The average Canadian produces 22 tones of carbon dioxide each year - equal to the weight of about 4 large elephants. Doesn't everyone measure carbon dioxide in elephants? One of those Canadians happens to be biochemistry professor Hervé Philippe from the Université de Montréal.
Philippe was surprised to discover that his scientific work (computers, air travel, and air conditioning) added up to 44 tons of carbon dioxide a year, or almost 9 extra elephants. Amidst reports of rapidly accelerating carbon dioxide emissions, it is not surprising that we often forget the many aspects of our life that cause carbon dioxide emissions.
Professor Philippe recommends that to combat research's contribution to carbon emissions Universities should encourage fewer conferences, use more virtual technology for communication, and avoid research on 'well explored topics'. Policies to reduce carbon dioxide emissions might be trendy now, but will be extremely beneficial to both the environment and the pocketbook once the externalized costs of global warming are recognized. There is a limit to how many elephants can really fit in the atmosphere, CO2 elephants that is. via :: Eureka Alert Article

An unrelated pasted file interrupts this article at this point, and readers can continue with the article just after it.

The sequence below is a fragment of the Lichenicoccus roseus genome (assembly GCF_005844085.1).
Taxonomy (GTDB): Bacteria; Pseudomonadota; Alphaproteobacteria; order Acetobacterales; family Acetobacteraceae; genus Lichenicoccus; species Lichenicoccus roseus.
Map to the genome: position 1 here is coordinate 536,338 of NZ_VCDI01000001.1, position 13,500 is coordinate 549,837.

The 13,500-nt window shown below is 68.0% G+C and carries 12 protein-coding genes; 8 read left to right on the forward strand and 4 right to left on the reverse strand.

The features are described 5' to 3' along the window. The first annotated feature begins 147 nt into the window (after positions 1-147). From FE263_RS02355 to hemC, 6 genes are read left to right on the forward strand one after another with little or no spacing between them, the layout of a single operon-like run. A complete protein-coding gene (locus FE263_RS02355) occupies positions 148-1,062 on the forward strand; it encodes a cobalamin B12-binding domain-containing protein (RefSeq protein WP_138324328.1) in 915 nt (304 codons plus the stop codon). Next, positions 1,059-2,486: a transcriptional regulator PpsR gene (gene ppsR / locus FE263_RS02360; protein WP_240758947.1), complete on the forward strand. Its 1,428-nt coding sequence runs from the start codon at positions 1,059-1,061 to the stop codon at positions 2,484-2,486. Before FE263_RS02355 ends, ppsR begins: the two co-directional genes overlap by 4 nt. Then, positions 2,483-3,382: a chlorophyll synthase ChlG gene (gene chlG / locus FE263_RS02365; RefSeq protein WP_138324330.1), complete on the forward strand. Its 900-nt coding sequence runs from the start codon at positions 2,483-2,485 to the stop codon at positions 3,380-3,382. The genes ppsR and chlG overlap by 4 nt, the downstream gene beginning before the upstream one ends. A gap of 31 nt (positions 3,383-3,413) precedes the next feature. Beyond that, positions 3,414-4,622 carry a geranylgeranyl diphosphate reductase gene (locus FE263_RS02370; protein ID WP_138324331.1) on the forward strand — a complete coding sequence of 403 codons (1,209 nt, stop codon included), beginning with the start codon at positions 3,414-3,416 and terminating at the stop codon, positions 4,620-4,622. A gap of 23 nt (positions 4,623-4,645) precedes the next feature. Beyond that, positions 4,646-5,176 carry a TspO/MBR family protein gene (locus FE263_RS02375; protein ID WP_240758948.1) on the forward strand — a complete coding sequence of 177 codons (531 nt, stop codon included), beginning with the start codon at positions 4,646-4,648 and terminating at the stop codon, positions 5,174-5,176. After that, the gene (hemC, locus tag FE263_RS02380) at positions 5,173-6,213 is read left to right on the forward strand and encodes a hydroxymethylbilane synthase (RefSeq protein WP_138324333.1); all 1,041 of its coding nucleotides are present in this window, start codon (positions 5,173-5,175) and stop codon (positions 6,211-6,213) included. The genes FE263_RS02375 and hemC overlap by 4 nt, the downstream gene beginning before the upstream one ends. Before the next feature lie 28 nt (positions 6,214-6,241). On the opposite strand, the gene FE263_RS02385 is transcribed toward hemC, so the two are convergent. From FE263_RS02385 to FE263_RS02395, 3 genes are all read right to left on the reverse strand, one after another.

“I did my PhD on nucleotide sequencing in the hope of advancing our knowledge of biodiversity, but I never thought that the research itself could have a negative impact on biodiversity" said professor Philippe. He continued, "By viewing oil as an unlimited resource we are making a tremendous mistake."
More on How to Reduce Your Carbon Dioxide Emissions
TreeHugger's How to Green Your Work
TreeHugger's How To Green Your Carbon Offsets
Planet Green: Reduce Your Company's Carbon Footprint
Planet Green: Eat a Low-Carbon Diet
Planet Green: Find, Start a Carpool
More on Energy Efficiency and Carbon Dioxide Emissions Policy
Beating the Energy Efficiency Paradox (Part I)
Efficiency is Crucial to a Green Future
Zero-Emission Policy Only Way to Mitigate Global Warming Declare Scientists
Truth & Consequences: When Carbon Emission Has A Cost
Obama Calls for Cap-and-Trade